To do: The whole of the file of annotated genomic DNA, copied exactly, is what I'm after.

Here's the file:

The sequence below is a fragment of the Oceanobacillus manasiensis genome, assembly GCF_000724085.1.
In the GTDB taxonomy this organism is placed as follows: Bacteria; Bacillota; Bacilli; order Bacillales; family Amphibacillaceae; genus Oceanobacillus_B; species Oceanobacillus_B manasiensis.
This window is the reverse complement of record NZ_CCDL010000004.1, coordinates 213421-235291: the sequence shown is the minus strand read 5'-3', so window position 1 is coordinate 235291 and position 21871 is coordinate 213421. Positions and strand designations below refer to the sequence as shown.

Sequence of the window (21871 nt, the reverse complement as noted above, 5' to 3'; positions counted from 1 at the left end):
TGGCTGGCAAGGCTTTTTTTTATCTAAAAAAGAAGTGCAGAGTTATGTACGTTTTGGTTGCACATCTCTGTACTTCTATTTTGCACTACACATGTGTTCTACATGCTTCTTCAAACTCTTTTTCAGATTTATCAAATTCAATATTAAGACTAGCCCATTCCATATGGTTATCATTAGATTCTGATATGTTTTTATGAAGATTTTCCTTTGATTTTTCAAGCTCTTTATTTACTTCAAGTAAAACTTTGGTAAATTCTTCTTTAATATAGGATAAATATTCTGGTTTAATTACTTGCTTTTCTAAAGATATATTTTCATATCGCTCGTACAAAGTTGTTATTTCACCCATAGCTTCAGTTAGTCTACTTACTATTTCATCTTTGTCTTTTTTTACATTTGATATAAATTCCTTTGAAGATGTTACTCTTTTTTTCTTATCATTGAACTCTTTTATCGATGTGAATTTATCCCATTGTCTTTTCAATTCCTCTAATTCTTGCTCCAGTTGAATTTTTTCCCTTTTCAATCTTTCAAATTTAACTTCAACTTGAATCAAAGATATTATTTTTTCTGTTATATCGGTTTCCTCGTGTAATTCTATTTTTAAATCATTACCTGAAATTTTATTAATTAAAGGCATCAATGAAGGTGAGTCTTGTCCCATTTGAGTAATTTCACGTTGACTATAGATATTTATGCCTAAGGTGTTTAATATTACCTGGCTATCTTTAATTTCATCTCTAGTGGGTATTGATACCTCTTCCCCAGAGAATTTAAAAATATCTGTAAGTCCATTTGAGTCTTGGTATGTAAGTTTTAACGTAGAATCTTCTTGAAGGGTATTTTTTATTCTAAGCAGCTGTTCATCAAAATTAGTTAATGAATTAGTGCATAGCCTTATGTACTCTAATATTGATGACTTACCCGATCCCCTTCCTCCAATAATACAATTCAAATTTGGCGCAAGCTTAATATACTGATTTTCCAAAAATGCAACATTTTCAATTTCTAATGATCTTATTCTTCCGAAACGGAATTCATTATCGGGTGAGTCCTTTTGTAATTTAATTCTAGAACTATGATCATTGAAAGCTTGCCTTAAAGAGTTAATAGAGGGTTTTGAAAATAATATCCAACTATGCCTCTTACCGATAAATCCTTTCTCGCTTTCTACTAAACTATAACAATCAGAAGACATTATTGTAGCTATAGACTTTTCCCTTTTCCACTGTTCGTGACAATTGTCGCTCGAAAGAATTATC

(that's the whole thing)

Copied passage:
The sequence below is a fragment of the Oceanobacillus manasiensis genome, assembly GCF_000724085.1.
In the GTDB taxonomy this organism is placed as follows: Bacteria; Bacillota; Bacilli; order Bacillales; family Amphibacillaceae; genus Oceanobacillus_B; species Oceanobacillus_B manasiensis.
This window is the reverse complement of record NZ_CCDL010000004.1, coordinates 213421-235291: the sequence shown is the minus strand read 5'-3', so window position 1 is coordinate 235291 and position 21871 is coordinate 213421. Positions and strand designations below refer to the sequence as shown.

Sequence of the window (21871 nt, the reverse complement as noted above, 5' to 3'; positions counted from 1 at the left end):
TGGCTGGCAAGGCTTTTTTTTATCTAAAAAAGAAGTGCAGAGTTATGTACGTTTTGGTTGCACATCTCTGTACTTCTATTTTGCACTACACATGTGTTCTACATGCTTCTTCAAACTCTTTTTCAGATTTATCAAATTCAATATTAAGACTAGCCCATTCCATATGGTTATCATTAGATTCTGATATGTTTTTATGAAGATTTTCCTTTGATTTTTCAAGCTCTTTATTTACTTCAAGTAAAACTTTGGTAAATTCTTCTTTAATATAGGATAAATATTCTGGTTTAATTACTTGCTTTTCTAAAGATATATTTTCATATCGCTCGTACAAAGTTGTTATTTCACCCATAGCTTCAGTTAGTCTACTTACTATTTCATCTTTGTCTTTTTTTACATTTGATATAAATTCCTTTGAAGATGTTACTCTTTTTTTCTTATCATTGAACTCTTTTATCGATGTGAATTTATCCCATTGTCTTTTCAATTCCTCTAATTCTTGCTCCAGTTGAATTTTTTCCCTTTTCAATCTTTCAAATTTAACTTCAACTTGAATCAAAGATATTATTTTTTCTGTTATATCGGTTTCCTCGTGTAATTCTATTTTTAAATCATTACCTGAAATTTTATTAATTAAAGGCATCAATGAAGGTGAGTCTTGTCCCATTTGAGTAATTTCACGTTGACTATAGATATTTATGCCTAAGGTGTTTAATATTACCTGGCTATCTTTAATTTCATCTCTAGTGGGTATTGATACCTCTTCCCCAGAGAATTTAAAAATATCTGTAAGTCCATTTGAGTCTTGGTATGTAAGTTTTAACGTAGAATCTTCTTGAAGGGTATTTTTTATTCTAAGCAGCTGTTCATCAAAATTAGTTAATGAATTAGTGCATAGCCTTATGTACTCTAATATTGATGACTTACCCGATCCCCTTCCTCCAATAATACAATTCAAATTTGGCGCAAGCTTAATATACTGATTTTCCAAAAATGCAACATTTTCAATTTCTAATGATCTTATTCTTCCGAAACGGAATTCATTATCGGGTGAGTCCTTTTGTAATTTAATTCTAGAACTATGATCATTGAAAGCTTGCCTTAAAGAGTTAATAGAGGGTTTTGAAAATAATATCCAACTATGCCTCTTACCGATAAATCCTTTCTCGCTTTCTACTAAACTATAACAATCAGAAGACATTATTGTAGCTATAGACTTTTCCCTTTTCCACTGTTCGTGACAATTGTCGCTCGAAAGAATTATC